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A short history of /r9k/ — the 4chan message board some believe may be connected to the Oregon shooting

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Screenshot of the suspicious post being investigated.

The message was posted late on Wednesday night. Shortly after the shooting, 4chan users began resharing the post, asking if the two might be related.

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Screenshot

Federal Investigators are looking into a suspicious post on 4chan that they believe may be connected to the mass shooting at Umpqua Community College on Thursday.

The message, written the night before the shooting, read “Don’t go to school tomorrow if you are in the northwest.” It was posted on /r9k/ — a message board famous for its stories of social awkwardness and violent disdain for the lives of average people.

As of now, there is no further evidence to suggest that the person who wrote the post and the shooter are the same person.

To say that reading through 4chan on a typical day is unsettling would be an understatement. The responses to Wednesday’s post are no different.

One reader gave advice to the original poster, telling him to bring a knife as a weapon of last resort. Another said he should target an all-girls school.

Surprisingly enough, however, the /r9k/ board, otherwise known as ROBOT9001, was originally conceived as a way to increase the quality of messages on the wildly popular webcomic xkcd. It used a type of auto-moderation that prevented people from posting the same comment multiple times. The creator of xkcd, Randall Munroe, wrote on the webcomic’s blog that he envisioned a kind of “forced originality.”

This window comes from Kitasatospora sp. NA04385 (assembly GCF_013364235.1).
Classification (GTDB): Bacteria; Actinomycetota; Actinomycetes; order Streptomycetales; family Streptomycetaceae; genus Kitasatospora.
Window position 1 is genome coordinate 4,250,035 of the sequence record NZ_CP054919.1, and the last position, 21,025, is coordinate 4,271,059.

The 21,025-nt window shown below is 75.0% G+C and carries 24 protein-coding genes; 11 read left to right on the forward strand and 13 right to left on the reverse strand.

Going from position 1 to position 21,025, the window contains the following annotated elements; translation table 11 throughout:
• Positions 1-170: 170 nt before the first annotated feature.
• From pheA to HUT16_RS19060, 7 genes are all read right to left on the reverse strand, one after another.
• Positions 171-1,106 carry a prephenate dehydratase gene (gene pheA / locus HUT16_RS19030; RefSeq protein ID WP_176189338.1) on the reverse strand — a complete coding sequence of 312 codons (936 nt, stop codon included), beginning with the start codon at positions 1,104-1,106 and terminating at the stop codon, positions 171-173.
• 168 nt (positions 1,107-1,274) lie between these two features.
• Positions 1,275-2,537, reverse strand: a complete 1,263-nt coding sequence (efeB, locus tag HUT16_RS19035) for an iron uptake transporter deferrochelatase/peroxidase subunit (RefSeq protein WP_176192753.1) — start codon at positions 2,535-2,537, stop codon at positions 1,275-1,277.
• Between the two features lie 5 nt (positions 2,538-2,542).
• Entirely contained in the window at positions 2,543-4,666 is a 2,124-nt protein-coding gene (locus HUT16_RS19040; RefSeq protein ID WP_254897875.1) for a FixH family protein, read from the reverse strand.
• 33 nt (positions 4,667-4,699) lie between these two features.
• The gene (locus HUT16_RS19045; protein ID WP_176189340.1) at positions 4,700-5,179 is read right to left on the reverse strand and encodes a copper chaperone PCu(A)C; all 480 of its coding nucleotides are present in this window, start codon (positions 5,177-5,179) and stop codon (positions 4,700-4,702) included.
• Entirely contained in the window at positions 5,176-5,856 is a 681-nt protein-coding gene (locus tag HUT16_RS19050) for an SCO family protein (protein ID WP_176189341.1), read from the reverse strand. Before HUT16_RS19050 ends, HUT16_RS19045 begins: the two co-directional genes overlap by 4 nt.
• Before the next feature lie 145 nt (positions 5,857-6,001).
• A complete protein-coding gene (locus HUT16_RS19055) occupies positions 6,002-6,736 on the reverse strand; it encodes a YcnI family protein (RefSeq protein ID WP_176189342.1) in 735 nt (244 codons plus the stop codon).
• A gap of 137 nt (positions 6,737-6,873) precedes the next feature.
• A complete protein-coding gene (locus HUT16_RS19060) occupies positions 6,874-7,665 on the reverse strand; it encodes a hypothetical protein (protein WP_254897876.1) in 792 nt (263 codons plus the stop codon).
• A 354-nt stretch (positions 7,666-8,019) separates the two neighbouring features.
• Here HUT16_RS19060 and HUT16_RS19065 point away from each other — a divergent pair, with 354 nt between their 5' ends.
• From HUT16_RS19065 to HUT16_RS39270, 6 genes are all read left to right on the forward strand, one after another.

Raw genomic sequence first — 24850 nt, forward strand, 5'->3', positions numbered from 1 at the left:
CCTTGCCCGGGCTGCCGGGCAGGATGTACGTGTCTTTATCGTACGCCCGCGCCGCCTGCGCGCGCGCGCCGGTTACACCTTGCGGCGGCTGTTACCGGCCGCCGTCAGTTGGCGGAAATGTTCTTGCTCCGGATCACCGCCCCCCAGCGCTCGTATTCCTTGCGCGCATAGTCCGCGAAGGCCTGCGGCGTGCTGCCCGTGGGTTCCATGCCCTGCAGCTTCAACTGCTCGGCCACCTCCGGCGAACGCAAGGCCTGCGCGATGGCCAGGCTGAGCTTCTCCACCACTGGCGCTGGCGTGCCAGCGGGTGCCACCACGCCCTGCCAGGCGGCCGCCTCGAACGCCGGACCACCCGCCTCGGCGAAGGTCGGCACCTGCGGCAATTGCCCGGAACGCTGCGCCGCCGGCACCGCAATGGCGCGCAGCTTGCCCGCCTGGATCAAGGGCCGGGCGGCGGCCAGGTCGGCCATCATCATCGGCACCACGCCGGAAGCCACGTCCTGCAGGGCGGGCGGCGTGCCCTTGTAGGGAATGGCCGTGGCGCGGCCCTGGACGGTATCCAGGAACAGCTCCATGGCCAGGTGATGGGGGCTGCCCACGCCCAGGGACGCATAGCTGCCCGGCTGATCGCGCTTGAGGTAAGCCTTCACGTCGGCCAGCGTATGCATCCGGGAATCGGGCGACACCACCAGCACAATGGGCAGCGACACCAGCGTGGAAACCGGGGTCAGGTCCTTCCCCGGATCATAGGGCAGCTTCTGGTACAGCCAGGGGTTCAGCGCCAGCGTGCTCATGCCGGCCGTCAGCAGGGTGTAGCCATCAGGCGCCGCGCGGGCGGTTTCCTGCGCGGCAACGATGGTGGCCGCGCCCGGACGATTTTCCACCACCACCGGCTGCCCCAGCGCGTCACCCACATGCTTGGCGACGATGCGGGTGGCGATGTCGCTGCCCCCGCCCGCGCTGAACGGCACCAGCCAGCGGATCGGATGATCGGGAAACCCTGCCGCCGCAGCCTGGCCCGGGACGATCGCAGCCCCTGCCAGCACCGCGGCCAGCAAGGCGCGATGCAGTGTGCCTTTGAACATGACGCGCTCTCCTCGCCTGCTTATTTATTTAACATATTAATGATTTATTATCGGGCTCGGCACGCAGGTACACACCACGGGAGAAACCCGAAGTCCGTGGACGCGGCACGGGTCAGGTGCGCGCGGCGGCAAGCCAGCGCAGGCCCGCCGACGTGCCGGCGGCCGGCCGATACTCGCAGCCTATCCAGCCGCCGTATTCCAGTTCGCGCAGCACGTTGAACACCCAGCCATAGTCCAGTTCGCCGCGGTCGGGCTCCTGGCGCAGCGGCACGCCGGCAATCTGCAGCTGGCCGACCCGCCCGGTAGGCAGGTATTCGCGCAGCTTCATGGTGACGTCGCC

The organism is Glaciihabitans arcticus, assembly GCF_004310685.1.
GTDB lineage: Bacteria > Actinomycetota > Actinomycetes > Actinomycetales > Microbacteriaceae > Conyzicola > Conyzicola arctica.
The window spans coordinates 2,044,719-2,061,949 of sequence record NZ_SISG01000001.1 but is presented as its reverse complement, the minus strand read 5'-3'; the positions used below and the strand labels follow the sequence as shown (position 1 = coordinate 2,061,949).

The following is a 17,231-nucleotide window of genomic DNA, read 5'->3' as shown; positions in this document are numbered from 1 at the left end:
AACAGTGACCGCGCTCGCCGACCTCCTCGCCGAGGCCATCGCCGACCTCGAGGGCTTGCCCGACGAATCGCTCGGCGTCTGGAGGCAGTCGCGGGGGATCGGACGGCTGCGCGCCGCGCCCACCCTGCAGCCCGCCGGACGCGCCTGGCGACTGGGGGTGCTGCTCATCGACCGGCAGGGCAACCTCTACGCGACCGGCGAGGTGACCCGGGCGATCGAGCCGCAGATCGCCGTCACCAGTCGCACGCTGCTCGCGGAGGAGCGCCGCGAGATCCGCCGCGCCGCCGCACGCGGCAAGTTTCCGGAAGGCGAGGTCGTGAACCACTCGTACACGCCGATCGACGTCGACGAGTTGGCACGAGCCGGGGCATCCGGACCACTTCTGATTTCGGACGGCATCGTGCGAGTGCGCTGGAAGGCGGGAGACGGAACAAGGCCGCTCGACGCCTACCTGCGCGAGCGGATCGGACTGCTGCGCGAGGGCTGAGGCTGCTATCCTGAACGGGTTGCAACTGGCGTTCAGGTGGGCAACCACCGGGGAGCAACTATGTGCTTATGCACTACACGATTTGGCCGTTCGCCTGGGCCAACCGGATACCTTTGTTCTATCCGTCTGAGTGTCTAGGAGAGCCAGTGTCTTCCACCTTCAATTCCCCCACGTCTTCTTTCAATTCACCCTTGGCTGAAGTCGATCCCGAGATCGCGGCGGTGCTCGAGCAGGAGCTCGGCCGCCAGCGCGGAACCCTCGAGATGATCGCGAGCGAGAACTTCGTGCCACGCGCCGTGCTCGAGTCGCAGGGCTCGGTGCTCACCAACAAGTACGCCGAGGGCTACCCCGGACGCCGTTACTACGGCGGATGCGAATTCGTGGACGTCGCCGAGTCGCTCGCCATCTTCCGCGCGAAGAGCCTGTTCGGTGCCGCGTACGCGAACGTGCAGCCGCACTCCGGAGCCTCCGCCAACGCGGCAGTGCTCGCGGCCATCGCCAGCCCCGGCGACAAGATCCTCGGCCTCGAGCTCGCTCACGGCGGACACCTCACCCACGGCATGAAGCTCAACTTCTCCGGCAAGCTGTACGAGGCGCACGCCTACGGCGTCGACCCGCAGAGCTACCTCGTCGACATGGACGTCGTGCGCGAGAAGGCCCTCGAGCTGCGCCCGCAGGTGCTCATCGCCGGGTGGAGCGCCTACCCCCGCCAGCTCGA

“I was trying to decide what made a channel consistently enjoyable,” he wrote. “A common factor in my favorite hangouts seemed to be a focus on original and unpredictable content on each line. It didn’t necessarily need to be useful, just interesting. I started trying to think of ways to encourage this.”

4chan eventually moved the idea and software behind ROBOT9000 on to its site. They just added a one.

In reality, it was easy to fool ROBOT9000 and ROBOT9001 into thinking posts were original. You simply had to change the spelling of words, add gibberish at the end of a post or resize or edit photos slightly to get through the filter.

The result was a strange subculture that was forced to mutate over time.

Even after the auto-moderation function was disabled, some of the terminology, such as "normie" (normal person) and "Chad" (a smart, attractive and confident man), stuck. By then, the board was known for being a place where social recluses, or “robots,” they call themselves, revel in their isolation.

After Thursday’s shooting, 4chan members celebrated. According to Buzzfeed reporter Ryan Broderick, they were also trying to complicate the investigation.

Shortly after the shooting, every post on 4chan had party hats. Many thought it was to celebrate the shooting, but it was actually because the site was celebrating its 12th year online.

 

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